Edwards Coaches: 90 years of opportunity

Edwards has started its 91st year of operation in a good place, having won numerous awards, most recently at the National Coach Tourism Awards. Jessamy Chapman visits the business to discover the thinking that makes Wales’ largest coach operator so successful.

It’s the biggest coach operator in Wales, and one of the best coach operators in the UK. Its success has been emphasised in 2015, its 90th anniversary year, most recently at the National Coach Tourism Awards when it took home four accolades.

And yet, Pontypridd-based Edwards Coaches is still a family-run business. Fourth-generation Managing Director Mike Edwards works with all four of his children as directors, with Jason taking on most of the day-to-day running as Commercial Director. His brother Shaun works in engineering, and sisters Kelly and Jess work in HR and finance respectively.

“My father Mike is an institution in the business,” says Jason. “He’s 66, and we’ve started to get him to think about retiring – he’s only working six days a week now, down from seven.”

Jason has no trace of complacency over the awards the business has won. “I was gobsmacked,” he says, of the recent National Coach Tourism Awards. “To win four was amazing, and humbling.

“We always say this, but just to be shortlisted is a massive achievement. Any of the other finalists could’ve won, and it would have been well deserved.”

The awards were for Large Coach Tour Operator, best Individual Hotel (Portbyhan Hotel in Looe), Coach Tourism Professional (Alan Clough) and Coach Tour Driver (Glyn Bowden).

 

Taking opportunities

The Portbyhan Hotel was bought by the company in June 2013, the only hotel it owns, and it’s a story that reflects Edwards’ passion for innovation and opportunity. The award was the crowning achievement after two years’ hard slog.

It was bought out of administration, as an opportunity for the business: The hotel’s location and reputation made it attractive, and within a week of finding out that it was in administration, Jason had bought it. “That was the easy bit,” he says. “Finding people we could trust to run it, and building it up from scratch, was more difficult.

“We have a long coach holiday background so we knew what we wanted, and what it should be – but the question was, how to get there?”

A complete refurbishment of the hotel – including new drainage, new mechanical and electrical systems, new roof, windows, doors, kitchen, restaurant, bedrooms and public rooms – has made it one of the best hotels in the area, acknowledged by TripAdvisor, which has just rewarded it with a Certificate of Excellence.

“It’s been a steep learning curve – enjoyable, but a learning curve,” says Jason. “Our heads of department down there all do a tremendous job. We’re only getting better – our reputation is improving every day.”

 

Life-changing event

Mike, Jason and Shaun all have backgrounds in engineering – Jason as an aviation engineer for British Airways – so it’s a firm that’s more focused on the nuts and bolts side of business than sales and marketing, he says. When routeone visited last month, Edwards had just had 10 Mercedes-Benz Tourismos delivered, and had placed an order for 14 Caetano Levantes on Volvo chassis for its National Express contracts. “That’s 24 vehicles this year already, and it’s only May,” says Jason, who had just returned from a visit to the Irizar factory in northern Spain. If the company decides to buy Irizars as a result – and Jason is full of praise for the standards of the factory and the team – it will be the first time it has bought the make since 2001.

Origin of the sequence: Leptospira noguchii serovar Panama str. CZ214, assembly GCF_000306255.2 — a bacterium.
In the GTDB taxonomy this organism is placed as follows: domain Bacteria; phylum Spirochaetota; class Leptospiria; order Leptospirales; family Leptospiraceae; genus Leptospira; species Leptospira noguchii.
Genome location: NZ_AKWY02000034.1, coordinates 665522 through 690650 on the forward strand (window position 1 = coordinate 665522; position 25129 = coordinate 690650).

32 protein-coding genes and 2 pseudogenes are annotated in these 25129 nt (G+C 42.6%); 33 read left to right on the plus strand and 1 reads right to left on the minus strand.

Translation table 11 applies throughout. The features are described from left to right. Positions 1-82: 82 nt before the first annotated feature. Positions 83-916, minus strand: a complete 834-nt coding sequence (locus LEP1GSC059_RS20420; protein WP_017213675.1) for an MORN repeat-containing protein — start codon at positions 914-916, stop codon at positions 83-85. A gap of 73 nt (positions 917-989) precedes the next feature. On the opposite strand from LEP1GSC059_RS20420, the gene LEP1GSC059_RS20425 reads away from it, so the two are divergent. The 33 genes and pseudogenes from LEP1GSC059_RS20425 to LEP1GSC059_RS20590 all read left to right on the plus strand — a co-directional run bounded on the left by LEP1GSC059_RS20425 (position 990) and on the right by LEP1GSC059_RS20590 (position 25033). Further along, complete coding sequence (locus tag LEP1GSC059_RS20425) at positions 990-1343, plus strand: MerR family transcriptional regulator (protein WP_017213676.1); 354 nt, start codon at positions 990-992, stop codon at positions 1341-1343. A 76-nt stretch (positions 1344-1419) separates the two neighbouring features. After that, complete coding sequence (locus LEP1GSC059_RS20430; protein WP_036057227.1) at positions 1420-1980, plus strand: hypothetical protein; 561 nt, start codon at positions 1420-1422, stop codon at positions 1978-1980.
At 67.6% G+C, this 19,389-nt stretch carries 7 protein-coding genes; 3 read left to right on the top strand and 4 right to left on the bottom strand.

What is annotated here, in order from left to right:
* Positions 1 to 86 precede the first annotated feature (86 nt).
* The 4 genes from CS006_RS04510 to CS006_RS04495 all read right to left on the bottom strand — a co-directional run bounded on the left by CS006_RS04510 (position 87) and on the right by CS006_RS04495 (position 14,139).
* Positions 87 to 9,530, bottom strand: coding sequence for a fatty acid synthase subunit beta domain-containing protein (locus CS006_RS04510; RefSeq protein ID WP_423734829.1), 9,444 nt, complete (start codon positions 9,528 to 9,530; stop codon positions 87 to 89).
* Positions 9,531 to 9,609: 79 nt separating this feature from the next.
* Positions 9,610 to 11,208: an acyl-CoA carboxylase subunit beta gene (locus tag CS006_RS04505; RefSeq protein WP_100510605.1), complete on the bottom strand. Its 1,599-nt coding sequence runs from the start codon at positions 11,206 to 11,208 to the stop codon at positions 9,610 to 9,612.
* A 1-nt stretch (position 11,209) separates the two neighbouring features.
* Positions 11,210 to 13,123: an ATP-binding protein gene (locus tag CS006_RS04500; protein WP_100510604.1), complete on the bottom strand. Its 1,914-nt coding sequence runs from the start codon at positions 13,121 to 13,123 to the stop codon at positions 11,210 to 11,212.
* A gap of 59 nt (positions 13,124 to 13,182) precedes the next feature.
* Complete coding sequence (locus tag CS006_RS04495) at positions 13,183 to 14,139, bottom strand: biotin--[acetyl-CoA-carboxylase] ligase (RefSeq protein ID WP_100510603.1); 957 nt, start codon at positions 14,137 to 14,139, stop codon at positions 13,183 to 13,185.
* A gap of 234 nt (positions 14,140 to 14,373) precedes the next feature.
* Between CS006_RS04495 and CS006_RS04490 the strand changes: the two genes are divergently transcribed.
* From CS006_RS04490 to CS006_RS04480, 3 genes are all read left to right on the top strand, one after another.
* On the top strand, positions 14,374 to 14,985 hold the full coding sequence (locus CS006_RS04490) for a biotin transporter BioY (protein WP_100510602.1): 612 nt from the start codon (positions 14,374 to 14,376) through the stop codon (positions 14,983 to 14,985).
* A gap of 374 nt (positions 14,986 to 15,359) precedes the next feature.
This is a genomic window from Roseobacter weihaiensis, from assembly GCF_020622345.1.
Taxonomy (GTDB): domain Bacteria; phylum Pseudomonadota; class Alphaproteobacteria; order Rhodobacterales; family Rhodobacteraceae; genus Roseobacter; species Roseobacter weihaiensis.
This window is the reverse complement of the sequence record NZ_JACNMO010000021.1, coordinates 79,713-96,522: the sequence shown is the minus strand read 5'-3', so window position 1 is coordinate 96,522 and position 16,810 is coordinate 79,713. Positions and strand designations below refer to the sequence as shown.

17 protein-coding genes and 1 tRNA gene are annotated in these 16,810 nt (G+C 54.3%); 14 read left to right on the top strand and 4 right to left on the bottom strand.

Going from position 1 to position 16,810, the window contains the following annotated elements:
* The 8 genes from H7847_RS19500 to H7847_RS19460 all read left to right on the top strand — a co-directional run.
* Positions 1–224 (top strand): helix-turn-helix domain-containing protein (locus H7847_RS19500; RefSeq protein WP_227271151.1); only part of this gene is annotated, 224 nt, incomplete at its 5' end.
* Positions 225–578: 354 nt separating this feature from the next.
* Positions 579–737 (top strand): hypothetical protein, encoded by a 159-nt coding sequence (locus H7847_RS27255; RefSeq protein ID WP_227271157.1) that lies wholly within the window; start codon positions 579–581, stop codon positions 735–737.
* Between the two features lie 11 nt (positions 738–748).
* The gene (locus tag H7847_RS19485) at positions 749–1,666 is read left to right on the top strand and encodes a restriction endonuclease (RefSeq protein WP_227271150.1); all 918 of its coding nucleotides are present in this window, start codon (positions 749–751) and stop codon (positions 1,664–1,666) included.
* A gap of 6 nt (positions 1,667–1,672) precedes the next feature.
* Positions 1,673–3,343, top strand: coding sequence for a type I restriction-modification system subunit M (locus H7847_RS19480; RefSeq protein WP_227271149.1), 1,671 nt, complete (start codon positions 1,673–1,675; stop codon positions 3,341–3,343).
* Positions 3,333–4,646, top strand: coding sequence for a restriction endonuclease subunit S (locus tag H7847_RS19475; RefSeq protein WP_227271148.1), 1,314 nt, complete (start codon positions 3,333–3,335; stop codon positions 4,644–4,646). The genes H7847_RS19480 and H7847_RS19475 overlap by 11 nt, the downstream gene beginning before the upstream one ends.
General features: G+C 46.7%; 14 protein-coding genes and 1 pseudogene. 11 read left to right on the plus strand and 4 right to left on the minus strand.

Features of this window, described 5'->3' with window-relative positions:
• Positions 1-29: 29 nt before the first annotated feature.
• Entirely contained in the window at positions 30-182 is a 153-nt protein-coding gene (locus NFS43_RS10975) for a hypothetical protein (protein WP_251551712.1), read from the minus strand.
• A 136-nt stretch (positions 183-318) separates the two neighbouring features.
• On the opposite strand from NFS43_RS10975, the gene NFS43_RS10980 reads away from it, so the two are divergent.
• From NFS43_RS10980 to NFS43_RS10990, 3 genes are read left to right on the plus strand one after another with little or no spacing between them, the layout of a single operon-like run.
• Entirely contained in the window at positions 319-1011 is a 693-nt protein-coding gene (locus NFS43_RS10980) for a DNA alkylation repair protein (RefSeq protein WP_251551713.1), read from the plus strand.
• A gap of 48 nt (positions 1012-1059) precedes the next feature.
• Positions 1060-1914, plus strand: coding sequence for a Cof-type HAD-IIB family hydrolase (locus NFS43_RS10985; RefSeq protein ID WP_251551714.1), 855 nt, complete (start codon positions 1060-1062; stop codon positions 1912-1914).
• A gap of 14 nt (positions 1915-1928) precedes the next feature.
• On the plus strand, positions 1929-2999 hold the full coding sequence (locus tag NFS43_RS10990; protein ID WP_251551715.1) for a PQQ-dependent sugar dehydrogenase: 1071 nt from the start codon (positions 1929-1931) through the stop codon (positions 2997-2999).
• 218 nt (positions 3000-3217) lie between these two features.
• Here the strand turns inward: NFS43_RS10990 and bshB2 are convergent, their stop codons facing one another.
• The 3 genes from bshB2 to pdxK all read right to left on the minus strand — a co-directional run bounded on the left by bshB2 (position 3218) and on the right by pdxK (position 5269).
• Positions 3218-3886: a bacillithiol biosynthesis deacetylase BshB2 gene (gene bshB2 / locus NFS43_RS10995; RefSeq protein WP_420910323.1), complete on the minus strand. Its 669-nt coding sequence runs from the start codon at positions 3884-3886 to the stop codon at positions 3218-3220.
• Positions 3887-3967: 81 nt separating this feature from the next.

That order, for three Scania Irizar Centuries, nearly fell through after the events of 9/11. It’s an event close to Jason’s heart, as at the time he was working for British Airways, and it changed the course of his life.

He had taken voluntary redundancy and planned to take a year out to travel Europe, but 9/11 changed his mind for him. He was offered another job in aviation, in Norway – but that fell through due to the plummet in the aviation industry.

After a month off, he came into the family business. “I picked myself up,” he says. “I had my health, my happiness, and some money in my pocket.

“Now I do a bit of everything: Sales and marketing, products, the hotel, the National Express work, buses, coach holidays; my door’s always open. I never know what’s going to happen next.”

His experience at BA was good preparation. “I spent 13 years there in a structured environment,” he says, “with an emphasis on quality and getting it right first time.

“In this industry you never know what the next phone call will be about. It’s enjoyable – if it wasn’t, I wouldn’t be here. I’ve always been grateful for the opportunity I’ve had, and I’ve never not been thankful for it.”

 

Portraying the industry

Jason is the fifth generation to manage the business, which now has over 240 vehicles in the fleet.

His grandfather Alvis ran the business before Mike did; before him, Isiah Edwards; and before him, George Edwards, who founded it in 1925.

Edwards is famous for its holidays, but it does almost every other type of work too: Some bus work, myriad types of private hire, and National Express contracts. It sends 33 coaches to London every day on National Express work. But a massive part of its work is schools; it transports 6,500 schoolchildren every day on contracts, and its excellent relationships with schools and councils means it does a lot of private hire for them too.

“I like to think we’ve got a cracking relationship with the councils,” says Jason. “We get lots of work for them, from other operators who’ve done the job badly. If you only want to take over the world working for nothing, you’ll find it bites you on the backside.”